We have a 100+ acre family farm in Florida, but I'm not headed there to return for some many years yet, (I hope!) '-)
10. You're right about the moisture! That's it! The reason for wrapping in parchment is to keep moisture from building up. Reading that part of your closing paragraph reminded me: The refrigerator (Known for drying things out) also is not a friendly place for any of these items; it seems to leach a syrup; and, anything left in there ends up "icky". Best to rely upon parchment & your (They sound wonderful!) containers with mesh sides!
I've added you as one of the folk I read here; I love your passion; and I hope we cross paths on the vast boards of Chowhound, again.
Warmly, ~Susana~

Basic Cheese Nachos

+1 for compassion toward the uninitiated - we were all one, once.
This reminds me of February 1978. I was new to So. Cal., coming from The Deep South and immediately was introduced to "nachos". My roomies had already purchased the chips (in the pantry by the homemade Kaluah) & brick of cheddar. When leaving me home alone for the first time, they suggested I make nachos for their return. I was clueless. They said, "It's simple! Just bake the chips with the cheese on them!"
Imagine me in the kitchen, tediously culling any broken chips and casting them aside; carefully cutting triangles from the carefully cut slices of cheddar - (which I placed a chip on the sliced cheddar to use as a template!); and, artfully placing them, like cookie dough, on a baking sheet.
Now, imagine me perplexed at WHY the cheese so carefully cut "to fit" overran each chip.
Now, imagine me perplexed WHY the platter of nachos looked more like cheese & crackers than "nachos" ~
Now, imagine me running out of cheese after a scant amount of chips were "turned into nachos 1 by 1"...
Yes, we all learn, given the opportunity & this is a fine learning opportunity.
Kudos to CHOWHOUND for "taking the starch out of nachos"!
As an aside: Cheese in a can, used at many fundraisers, etc is _not_ a food ~ Use real cheese, or break out the salsa - Just say "Noooo!" to the canned cheese "food product", please. '-)
And, just about anything from chili con carne to chives, to olives, to shredded lettuce with diced tomatoes & sour cream may be used to "gussy up" a plate of nachos. It's one of the most forgivingly flexible quick-fix dishes around, like a potato, or, pasta ~ Starch + Fat + just about anything = YUM!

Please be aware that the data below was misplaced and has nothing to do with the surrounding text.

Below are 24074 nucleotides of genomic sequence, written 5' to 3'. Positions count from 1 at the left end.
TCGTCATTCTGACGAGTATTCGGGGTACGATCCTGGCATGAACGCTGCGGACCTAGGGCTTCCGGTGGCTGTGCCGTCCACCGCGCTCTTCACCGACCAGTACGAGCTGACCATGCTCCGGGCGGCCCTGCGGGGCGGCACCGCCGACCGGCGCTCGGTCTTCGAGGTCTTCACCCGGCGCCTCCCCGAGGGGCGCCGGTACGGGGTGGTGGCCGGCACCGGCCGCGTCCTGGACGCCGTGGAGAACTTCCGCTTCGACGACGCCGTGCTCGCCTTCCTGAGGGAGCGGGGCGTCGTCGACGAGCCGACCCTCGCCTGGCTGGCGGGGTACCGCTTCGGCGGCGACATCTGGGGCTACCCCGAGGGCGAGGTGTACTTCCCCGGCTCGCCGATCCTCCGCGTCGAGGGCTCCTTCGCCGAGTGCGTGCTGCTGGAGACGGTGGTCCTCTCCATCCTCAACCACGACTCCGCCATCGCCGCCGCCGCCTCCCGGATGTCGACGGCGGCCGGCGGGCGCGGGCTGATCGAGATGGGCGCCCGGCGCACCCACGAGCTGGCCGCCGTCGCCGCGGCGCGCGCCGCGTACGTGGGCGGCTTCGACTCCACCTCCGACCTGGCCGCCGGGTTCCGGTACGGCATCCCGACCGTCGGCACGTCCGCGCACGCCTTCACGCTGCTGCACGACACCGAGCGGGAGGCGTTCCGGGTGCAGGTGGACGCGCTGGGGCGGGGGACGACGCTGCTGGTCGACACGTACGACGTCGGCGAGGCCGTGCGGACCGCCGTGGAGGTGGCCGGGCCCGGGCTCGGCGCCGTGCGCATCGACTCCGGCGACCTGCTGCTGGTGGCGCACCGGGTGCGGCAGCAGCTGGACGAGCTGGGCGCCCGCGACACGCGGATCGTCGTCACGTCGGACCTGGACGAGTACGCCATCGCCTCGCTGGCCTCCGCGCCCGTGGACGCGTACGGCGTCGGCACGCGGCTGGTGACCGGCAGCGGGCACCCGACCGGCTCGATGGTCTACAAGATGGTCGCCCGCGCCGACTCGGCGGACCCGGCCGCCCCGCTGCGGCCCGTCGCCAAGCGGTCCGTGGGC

Feb 25, 2010
SusanaTheConqueress in Recipes

what to do with all this corn?

If you'd like to get rid of several bags of your corn in one fell swoop without emptying the freezer, here's my suggestion:
Make tamales!
Prepare the masa for tamales according to the directions on that #5 bag of masa harina you're getting at the Stop & Shop's Goya aisle.
Add in all the corn you want to add.
Prepare some savory fillings of chicken, pork, beef, or simply some strips of chili & of cheese.
Set aside a portion of the masa for "sweet tamales", if you like. They may be filled with crushed pineapple, strawberry preserves, or ?
Proceed to steam your batches of tamales, freezing them for quick and easy reheating in either the steamer, or microwave.
Enjoy this traditional harvest treat of rural Mexico!

what to do with all this corn?

I saw where you mentioned your corn is pretty "wet"...
You could dry it up some, toss it with any seasoning of preference for the 2 of you and set it to dehydrate, making a not-quite-molar-cracking "Corn nut" mini version.
Use a very sparing (light) hand with the seasoning or the final product will be overwhelming.
If you don't have a dehydrator, slipping them into a very low oven will get the job done, too - leave the over open a bit, for moisture to escape, they say.

what to do with all this corn?

Corn popscicles are readily available out here (So. Cal. USA).
It's easy enough to wait until your ice cream is at the "add-ingredients-now" stage, then, add the corn kernels. (It sounds like you've got your corn off the cob.)